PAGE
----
In January, Hannah Hastings ‘08 and Andrea Pain ‘08 collected seagrass from the ocean floor to study nutrient content in a dinoflagellate-rich ecosystem off the southwest coast of Puerto Rico. The seniors returned to Wesleyan and analyzed their samples for carbon, nitrogen and phosphorus levels. They discovered a high ratio of nitrogen to phosphorus compared to the normal ratio in the ocean.
”We discovered that high dinoflagellate concentrations are directly associated with elevated nitrogen to phosphorus ratios,” Pain said during Part I of the Earth and Environmental Science Departments Senior Seminar Research Project colloquium March 6. Part II of the colloquium is scheduled for March 25.
Hastings and Pain were among 15 students and two faculty members who traveled to Puerto Rico Jan. 7 to 13 to carry out multiple research projects on the island. These students are enrolled in the E&ES 398 course, Senior Seminar, the capstone course for the E&ES major. Tim Ku and Dana Royer, both assistant professors of earth and environmental sciences, teach the class.
”This year, we chose to take the class to Puerto Rico because the island has a wide variety of terrain and different environments to study,” Ku said. ”The students come up with an original research question and the procedures necessary to answer that question.”
Ku and Royer suggest general research topics to their classes; however the students are encouraged to come up with their own ideas, too. The students break into groups of two and three, and direct their own study and analysis.
Michelle Chen ’08 and Rebecca Sorell ’08 studied the depositional history of a salt flat near the shoreline city of Cabo Rojo, Puerto Rico. The duo, along with their classmates, waded through worm-infested, mushy terrain collecting 10 sediment core samples in a lagoon. Afterwards, they dissected the core, photographed the contents and described the sediments substance.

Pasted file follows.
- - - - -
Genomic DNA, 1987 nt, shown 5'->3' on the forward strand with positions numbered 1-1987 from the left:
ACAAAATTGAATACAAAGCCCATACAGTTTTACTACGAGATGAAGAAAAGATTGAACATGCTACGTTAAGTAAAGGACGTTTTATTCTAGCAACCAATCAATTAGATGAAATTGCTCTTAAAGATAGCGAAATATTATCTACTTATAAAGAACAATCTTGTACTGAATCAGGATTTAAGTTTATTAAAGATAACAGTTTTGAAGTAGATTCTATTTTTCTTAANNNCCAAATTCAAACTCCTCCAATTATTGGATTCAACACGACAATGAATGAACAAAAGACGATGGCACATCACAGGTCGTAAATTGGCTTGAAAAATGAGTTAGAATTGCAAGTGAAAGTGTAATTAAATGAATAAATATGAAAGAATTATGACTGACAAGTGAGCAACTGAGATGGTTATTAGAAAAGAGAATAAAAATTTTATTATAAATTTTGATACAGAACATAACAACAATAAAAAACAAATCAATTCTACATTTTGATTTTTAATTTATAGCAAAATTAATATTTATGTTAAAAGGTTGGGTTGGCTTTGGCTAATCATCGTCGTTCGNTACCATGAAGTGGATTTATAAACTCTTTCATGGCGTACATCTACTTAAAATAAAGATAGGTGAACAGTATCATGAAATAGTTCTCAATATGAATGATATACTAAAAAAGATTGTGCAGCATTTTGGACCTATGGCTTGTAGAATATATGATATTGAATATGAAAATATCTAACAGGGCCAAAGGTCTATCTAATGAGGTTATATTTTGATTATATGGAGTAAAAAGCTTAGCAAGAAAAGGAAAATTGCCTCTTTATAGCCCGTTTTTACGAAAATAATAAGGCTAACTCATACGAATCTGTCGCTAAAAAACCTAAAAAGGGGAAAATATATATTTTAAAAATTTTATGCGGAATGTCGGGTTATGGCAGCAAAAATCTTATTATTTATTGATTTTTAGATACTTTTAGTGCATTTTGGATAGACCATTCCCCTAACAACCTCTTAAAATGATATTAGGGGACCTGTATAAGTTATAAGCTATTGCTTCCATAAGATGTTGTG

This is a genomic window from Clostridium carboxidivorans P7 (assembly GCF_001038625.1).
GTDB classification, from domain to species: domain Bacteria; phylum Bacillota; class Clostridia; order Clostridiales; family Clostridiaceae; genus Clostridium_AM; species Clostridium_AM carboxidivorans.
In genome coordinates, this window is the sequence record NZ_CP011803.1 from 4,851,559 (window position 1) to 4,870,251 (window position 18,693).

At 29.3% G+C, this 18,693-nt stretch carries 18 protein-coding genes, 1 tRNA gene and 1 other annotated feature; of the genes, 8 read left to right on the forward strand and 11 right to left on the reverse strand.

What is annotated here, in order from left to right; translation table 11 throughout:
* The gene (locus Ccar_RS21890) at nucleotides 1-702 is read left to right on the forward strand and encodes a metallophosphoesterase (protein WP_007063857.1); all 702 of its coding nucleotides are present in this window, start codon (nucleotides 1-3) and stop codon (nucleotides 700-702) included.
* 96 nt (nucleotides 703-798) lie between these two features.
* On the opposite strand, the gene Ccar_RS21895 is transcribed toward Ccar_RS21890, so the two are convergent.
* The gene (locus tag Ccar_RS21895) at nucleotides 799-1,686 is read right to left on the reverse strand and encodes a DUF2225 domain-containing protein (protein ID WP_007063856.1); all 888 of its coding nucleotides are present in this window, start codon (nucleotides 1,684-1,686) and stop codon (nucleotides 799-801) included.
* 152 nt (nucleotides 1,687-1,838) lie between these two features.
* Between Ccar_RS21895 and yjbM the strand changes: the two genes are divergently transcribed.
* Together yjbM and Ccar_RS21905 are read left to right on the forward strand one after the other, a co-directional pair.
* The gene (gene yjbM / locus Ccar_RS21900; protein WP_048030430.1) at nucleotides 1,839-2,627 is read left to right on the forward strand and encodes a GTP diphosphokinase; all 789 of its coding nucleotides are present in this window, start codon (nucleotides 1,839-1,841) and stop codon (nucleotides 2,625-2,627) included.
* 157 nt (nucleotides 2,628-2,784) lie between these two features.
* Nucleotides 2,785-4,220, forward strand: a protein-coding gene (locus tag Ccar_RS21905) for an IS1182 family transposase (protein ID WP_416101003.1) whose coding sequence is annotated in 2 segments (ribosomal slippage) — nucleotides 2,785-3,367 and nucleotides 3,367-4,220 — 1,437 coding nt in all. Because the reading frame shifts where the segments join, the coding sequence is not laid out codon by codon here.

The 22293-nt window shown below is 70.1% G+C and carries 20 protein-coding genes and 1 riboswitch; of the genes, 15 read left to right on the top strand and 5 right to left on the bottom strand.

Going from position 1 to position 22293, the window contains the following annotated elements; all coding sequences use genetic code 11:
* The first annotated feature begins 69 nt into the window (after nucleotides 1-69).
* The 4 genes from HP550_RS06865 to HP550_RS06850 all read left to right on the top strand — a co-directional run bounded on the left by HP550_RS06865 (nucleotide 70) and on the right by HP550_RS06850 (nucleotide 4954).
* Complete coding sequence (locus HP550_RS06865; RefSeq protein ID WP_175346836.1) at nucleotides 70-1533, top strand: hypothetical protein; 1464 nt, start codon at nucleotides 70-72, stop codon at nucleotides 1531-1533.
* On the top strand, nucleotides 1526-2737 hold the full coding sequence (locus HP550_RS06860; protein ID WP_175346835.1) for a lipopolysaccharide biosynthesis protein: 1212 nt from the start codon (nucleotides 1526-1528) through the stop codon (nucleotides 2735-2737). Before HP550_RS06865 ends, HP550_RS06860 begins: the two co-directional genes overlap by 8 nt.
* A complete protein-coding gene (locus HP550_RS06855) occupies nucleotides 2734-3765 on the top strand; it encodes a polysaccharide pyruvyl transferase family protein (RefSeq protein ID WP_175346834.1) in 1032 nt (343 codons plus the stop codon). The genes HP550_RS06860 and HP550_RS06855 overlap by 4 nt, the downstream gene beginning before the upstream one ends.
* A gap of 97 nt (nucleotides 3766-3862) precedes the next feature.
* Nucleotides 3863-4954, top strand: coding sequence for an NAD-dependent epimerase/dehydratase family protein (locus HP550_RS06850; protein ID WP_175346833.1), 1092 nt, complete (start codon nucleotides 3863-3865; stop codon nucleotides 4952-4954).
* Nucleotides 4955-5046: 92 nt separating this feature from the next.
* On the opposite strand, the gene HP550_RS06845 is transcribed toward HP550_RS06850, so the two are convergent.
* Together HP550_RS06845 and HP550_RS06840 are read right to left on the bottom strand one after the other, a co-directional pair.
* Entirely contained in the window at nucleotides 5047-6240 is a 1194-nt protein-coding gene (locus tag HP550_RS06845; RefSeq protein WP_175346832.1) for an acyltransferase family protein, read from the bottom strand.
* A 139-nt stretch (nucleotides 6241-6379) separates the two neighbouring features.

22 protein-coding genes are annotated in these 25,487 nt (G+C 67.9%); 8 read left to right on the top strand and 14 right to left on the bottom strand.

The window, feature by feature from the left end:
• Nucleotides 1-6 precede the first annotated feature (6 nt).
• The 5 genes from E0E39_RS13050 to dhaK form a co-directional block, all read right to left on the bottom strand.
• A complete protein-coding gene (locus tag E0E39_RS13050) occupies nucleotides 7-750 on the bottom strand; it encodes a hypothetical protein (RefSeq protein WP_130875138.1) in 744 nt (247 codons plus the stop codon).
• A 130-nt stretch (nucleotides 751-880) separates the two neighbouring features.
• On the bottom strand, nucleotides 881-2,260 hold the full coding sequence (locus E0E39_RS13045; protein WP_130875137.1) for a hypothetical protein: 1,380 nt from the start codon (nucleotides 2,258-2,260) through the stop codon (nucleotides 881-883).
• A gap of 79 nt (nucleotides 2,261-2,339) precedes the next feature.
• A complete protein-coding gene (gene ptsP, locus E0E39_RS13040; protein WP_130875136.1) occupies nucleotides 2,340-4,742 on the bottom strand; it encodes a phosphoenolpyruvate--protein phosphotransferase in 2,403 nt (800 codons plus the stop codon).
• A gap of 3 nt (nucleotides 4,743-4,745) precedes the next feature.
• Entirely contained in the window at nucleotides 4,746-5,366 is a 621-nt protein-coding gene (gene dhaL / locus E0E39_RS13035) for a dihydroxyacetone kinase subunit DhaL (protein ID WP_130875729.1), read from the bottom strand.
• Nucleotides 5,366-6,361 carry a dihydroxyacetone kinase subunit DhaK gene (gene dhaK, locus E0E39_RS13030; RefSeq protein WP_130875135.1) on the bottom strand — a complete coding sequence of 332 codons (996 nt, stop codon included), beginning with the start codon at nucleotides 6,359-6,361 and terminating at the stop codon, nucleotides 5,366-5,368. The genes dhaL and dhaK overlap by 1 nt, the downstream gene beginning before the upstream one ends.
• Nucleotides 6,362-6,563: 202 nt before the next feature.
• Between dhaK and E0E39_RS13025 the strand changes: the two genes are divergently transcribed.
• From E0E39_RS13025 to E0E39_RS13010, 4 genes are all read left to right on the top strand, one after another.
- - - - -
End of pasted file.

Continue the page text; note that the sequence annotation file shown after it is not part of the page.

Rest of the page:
They discovered layers of clay, shell hash, silt, salt and organic layer, within their samples, and even traces of mangrove roots, and halite, or rock salt. Halite forms in evaporated water basins.
”We think this area was once completely wet and underwater, but then completely dried out where we found the salt layers,” Sorrell explained. ”Future projects could involve comparing this lagoon to others on the island.”
Marie Brophy ’08, Sophia Kim ’08 and Miles Turner ’08 studied the geology of the Bermeja Complex, the oldest rock formation on the island of Puerto Rico. The Bermeja terrain, which is estimated to be 200 million years old, is made of serpentinite, a green rock comprised of minerals from Earths seafloor.
”Our question was, how did these rocks get to where they are today,” explained Brophy. “They could have been pushed onto land directly from the seafloor or plunged first into the mantle and then placed on the Earth’s surface through volcanic activity.”
The group studied the Bermejas serpentinite and diorite rocks through optical microscopy and a scanning electron microscope at Wesleyan and developed emplacement theories based on their studies.
The group concluded the rocks were pushed, or obducted, directly onto land from the seafloor.
All students traveled the island together, and helped one another with their particular projects.
Every student gets to be a leader at some point, Royer explained. For example, when Hannah and Andrea conducted their seagrass study, they acted as the leaders and directed the other students to areas to collect samples.
The students pay for their own airfare, but an endowment pays for all housing, island travel, meals and research expenses.
The remaining students involved in the Senior Seminar studies in Puerto Rico will speak at noon March 25 in Exley Science Center Room 405. These groups will present their research on rainforest plants (Gabriela Doria ’08, Margo Fernandez-Burgos ’08, Dana Powell ’08, Jordan Schmidt ’08), bat droppings (Jessica Fischer ’08, Sharon Newman ’08, Ulyana Sorokopoud ’08, and mogote topography (Julius Pasay ’08).
(Photos contributed by Tim Ku)